Reviews, Commentary and Opinions on Midwest Craft Beer and Microbreweries

June 26, 2008

Beer Issues:

Water, Water Everywhere, So Let’s All Have A Drink

Most of the breweries in the Midwest are safe after more historic flooding.
by Jill Jaracz

Jill Jaracz is not a fruit, but she loves a good fruit beer. And wheats and wits. Catch her other writing at The Diva Platform, Prevention Magazine's Buzz Blogs, and Gapers Block.
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Although flooding has destroyed parts of the Midwest, many microbreweries and brewpubs in Wisconsin, Iowa, Illinois, and Missouri managed to get through the storms without many problems.

Parts of Wisconsin flooded, but Tyranena Brewery, located in Lake Mills, did not sustain any damage. “It didn’t physically affect the brewery,” said Stacy McGinnis, Front Operations Manager for Tyranena.

During the big storm, Tyranena was hosting an outdoor event and had to push everything inside. “We were worried for a bit,” said McGinnis, adding that it was difficult to get around the area.

Although Tyranena wasn’t directly affected by the storms, many people in the area were, so the brewery will be hosting a flood recovery event on July 19 and 20, where many of the bands that usually play at their brewpub on weekends will perform in order to raise money for the city of Jefferson and also possibly the city of Fort Atkinson. Tyranena will post more details on its web site.

“We took all precautions. We sandbagged and put caps on all the beer tanks so if water came in, the beer wouldn’t get contaminated. But the levees held, thank goodness.”
Millstream Brewery in Amana, Iowa, also did not sustain any damage. Co-owner Teresa Albert said that they were far enough away from the swollen Iowa River. “We took all precautions. We sandbagged and put caps on all the beer tanks so if water came in, the beer wouldn’t get contaminated. But the levees held, thank goodness.”

Flooding did great damage to nearby Iowa City and Coralville, but Old Capitol Brew Works in downtown Iowa City wasn’t close to any of the flooded areas.

Floods in Cedar Rapids, Iowa, affected about a quarter of the city’s population, but Third Base Sports Bar and Brewery managed to escape the weather unharmed. “Luckily we were high and dry,” said Third Base brewer Travis Scheidecker. However, because of a water shortage, “we held back on brewing for a few days,” he said. “We waste a lot of water cleaning tanks and brewing [so we stopped to conserve water].”

Although several parts of Des Moines flooded, neither Court Avenue Restaurant & Brewing Company nor Raccoon River Brewing Company were affected by the rain. “We were very lucky,” said Mike Utley of Court Avenue. “We were not hit at all.”

City Brewery in LaCrosse, Wisconsin, was just north of where the flooding along the Mississippi River occurred, so they didn’t feel the effects that other parts of the state suffered. Traveling down the river though, different breweries had different stories.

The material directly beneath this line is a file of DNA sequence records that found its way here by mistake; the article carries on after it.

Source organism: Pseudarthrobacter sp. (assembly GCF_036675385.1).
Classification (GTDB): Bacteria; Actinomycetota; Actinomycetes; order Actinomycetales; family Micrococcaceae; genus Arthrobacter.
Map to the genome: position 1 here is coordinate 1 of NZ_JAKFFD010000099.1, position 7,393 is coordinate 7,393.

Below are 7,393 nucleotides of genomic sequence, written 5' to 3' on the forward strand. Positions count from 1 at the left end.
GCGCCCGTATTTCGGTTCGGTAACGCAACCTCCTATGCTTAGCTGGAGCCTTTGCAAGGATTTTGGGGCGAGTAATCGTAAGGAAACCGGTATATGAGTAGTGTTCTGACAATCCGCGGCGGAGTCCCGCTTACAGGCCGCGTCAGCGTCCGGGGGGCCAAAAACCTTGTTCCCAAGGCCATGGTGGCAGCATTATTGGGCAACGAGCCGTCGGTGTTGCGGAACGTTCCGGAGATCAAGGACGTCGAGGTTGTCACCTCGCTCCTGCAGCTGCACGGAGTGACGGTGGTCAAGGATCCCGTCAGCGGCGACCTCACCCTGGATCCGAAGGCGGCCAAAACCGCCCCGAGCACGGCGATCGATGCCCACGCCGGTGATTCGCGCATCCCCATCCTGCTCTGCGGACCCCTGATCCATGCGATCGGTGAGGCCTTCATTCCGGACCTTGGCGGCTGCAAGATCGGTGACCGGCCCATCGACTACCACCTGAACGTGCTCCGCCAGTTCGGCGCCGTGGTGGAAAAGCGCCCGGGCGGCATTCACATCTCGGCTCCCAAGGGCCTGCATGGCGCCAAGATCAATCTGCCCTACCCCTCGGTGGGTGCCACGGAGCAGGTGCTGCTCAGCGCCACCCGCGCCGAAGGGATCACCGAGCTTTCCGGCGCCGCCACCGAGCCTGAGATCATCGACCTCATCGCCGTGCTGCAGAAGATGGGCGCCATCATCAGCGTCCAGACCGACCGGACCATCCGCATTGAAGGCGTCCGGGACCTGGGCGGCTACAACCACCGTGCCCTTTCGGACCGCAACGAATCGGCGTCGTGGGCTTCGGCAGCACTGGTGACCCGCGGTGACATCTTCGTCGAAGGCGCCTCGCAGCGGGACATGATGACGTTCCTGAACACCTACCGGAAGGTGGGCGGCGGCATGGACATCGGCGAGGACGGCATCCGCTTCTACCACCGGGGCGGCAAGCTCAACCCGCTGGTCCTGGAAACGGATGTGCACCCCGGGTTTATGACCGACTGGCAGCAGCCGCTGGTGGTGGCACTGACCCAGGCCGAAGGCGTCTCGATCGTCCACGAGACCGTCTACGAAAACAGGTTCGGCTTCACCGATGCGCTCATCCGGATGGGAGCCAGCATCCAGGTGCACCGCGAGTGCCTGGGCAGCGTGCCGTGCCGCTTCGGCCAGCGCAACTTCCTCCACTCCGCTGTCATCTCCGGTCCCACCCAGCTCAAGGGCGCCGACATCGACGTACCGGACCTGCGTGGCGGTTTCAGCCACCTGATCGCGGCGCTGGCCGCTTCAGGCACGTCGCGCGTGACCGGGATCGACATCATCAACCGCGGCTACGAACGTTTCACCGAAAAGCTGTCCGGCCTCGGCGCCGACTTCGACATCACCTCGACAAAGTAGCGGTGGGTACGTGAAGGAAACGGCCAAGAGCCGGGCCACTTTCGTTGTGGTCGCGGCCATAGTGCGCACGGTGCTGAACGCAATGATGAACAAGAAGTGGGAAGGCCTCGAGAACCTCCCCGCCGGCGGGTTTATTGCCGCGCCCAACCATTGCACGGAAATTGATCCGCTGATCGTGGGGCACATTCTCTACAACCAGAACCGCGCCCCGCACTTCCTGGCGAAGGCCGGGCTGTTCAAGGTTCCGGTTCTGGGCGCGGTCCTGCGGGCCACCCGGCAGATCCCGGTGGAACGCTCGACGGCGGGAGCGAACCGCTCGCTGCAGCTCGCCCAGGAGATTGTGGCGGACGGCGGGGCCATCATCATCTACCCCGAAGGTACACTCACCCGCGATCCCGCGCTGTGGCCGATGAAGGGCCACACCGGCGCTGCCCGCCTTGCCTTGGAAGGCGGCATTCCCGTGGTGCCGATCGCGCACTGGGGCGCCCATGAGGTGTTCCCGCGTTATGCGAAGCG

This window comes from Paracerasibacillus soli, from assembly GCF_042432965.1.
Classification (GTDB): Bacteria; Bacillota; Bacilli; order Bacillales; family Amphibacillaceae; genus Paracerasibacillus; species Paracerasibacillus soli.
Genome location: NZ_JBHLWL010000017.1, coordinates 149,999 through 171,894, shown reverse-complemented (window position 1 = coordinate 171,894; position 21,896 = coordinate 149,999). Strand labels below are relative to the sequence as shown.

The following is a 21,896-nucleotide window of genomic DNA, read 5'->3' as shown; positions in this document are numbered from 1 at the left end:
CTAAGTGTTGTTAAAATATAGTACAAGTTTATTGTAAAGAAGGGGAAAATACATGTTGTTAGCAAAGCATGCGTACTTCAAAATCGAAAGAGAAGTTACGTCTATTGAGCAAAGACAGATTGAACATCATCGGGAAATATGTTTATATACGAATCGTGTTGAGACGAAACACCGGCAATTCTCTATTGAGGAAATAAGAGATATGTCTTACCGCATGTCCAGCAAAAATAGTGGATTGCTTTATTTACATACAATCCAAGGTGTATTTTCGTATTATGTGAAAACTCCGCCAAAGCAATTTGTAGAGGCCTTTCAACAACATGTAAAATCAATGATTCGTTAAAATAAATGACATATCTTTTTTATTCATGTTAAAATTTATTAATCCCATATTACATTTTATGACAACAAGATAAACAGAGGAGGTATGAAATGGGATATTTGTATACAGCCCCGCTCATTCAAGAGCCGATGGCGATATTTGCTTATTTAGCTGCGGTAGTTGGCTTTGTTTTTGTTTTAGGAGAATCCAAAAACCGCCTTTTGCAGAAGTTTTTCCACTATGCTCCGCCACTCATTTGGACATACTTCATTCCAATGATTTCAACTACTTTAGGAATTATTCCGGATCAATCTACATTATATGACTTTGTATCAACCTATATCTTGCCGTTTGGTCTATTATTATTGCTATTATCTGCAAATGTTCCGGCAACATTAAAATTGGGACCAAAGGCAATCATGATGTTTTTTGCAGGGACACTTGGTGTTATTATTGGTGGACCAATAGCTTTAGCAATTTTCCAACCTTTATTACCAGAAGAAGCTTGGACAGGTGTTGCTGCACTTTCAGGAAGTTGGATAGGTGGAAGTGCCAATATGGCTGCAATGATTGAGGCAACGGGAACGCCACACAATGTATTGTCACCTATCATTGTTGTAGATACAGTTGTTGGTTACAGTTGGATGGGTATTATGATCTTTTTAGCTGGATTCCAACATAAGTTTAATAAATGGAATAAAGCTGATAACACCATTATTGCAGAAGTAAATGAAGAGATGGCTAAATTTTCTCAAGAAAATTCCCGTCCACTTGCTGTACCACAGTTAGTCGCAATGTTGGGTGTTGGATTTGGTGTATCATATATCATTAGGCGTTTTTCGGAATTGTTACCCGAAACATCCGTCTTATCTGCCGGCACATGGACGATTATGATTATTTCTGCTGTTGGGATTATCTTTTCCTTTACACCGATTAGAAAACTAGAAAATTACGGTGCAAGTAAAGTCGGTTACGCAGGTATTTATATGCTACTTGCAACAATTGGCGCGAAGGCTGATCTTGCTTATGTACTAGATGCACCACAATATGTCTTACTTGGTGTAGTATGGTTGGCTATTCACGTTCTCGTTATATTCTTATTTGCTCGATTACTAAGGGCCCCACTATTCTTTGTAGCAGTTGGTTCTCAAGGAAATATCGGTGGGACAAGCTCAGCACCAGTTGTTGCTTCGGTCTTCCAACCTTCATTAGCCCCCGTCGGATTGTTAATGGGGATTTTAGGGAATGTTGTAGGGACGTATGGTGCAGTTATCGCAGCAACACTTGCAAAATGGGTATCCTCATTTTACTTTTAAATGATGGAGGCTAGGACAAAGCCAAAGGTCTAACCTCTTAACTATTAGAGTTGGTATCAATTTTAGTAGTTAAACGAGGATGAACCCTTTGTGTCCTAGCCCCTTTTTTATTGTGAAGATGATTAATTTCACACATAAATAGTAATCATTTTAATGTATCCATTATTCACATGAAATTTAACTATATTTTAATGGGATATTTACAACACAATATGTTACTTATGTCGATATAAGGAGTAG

In Dubuque, Iowa, a new flood wall kept the water contained, explained a server at Bricktown Brewery & Blackwater Grill. “We’re still brewin’ away,” she said.

Brewpubs in the Quad Cities had different outcomes from the surge along the Mississippi. The Illinois side fared well. David Smith of Blue Cat Brewpub in Rock Island explained that the Illinois side of the Mississippi River had a flood wall, so Rock Island and Moline were all right.

Front Street Brewery across the river in Davenport, however, had a different story. The downstairs containing the brewing equipment, office, and storage areas flooded. Jennie Ash, General Manager at Front Street, said, “[The extent of the damage] is yet to be seen. We’re hoping to salvage some walls on the lower level.”

“The dyke system saved us. Otherwise we’d be under water.”
However, the beer at Front Street is fine. “The beer is all sealed tight,” said Ash. Some pumps that move the beer were submerged in the floodwater and are currently drying out, but Ash didn’t know yet if they’d be damaged.

Not only did Front Street flood, it also sustained some smoke damage from a warehouse fire in the adjoining building. Ash said the restaurant had some smoke smell and damage on the ceiling, but they had fumigated.

Front Street Brewery hopes to be open again on June 26, a full two weeks after they were hit. “The dyke system saved us,” said Ash. “Otherwise we’d be under water.” Although the beer is fine, the restaurant did lose a lot of parties due to being closed. Ash maintained a positive outlook. “We’re safe, we’re sound, and not as bad as other areas,” she said.

“A lot of people were in enjoying the beer and watching the river rise.”
For Lost Duck Brewpub in Fort Madison, Iowa, watching the Mississippi rise became a spectator sport. Patti Boe of Lost Duck said although Lost Duck is located on the river and has a river view, they were able to stay open. “A lot of people were in enjoying the beer and watching the river rise,” she said.

Lost Duck did get some water in their basement storage area, but it didn’t affect any of their equipment, and they didn’t have to shut down the restaurant for any length of time.

Further downriver in Quincy, Illinois, O’Griff’s Irish Pub and Brewhouse is still taking things day to day. “We haven’t got hit yet,” said co-owner Kim Winter. O’Griff’s is still up and running without any damage to their property, but rain still could cause them problems. “If our levee breaks,” she explained, “the water filtration plant would get flooded. Then all the restaurants will close. So far we’re OK. It’s a wait and see situation.”

Levee breaks along the Mississippi and Missouri Rivers have meant that less water is flowing south, and flooding has not been as severe. Both Trailhead Brewing and Tin Mill Brewing outside of St. Louis, although near flooded areas, have not experienced any weather-related problems.

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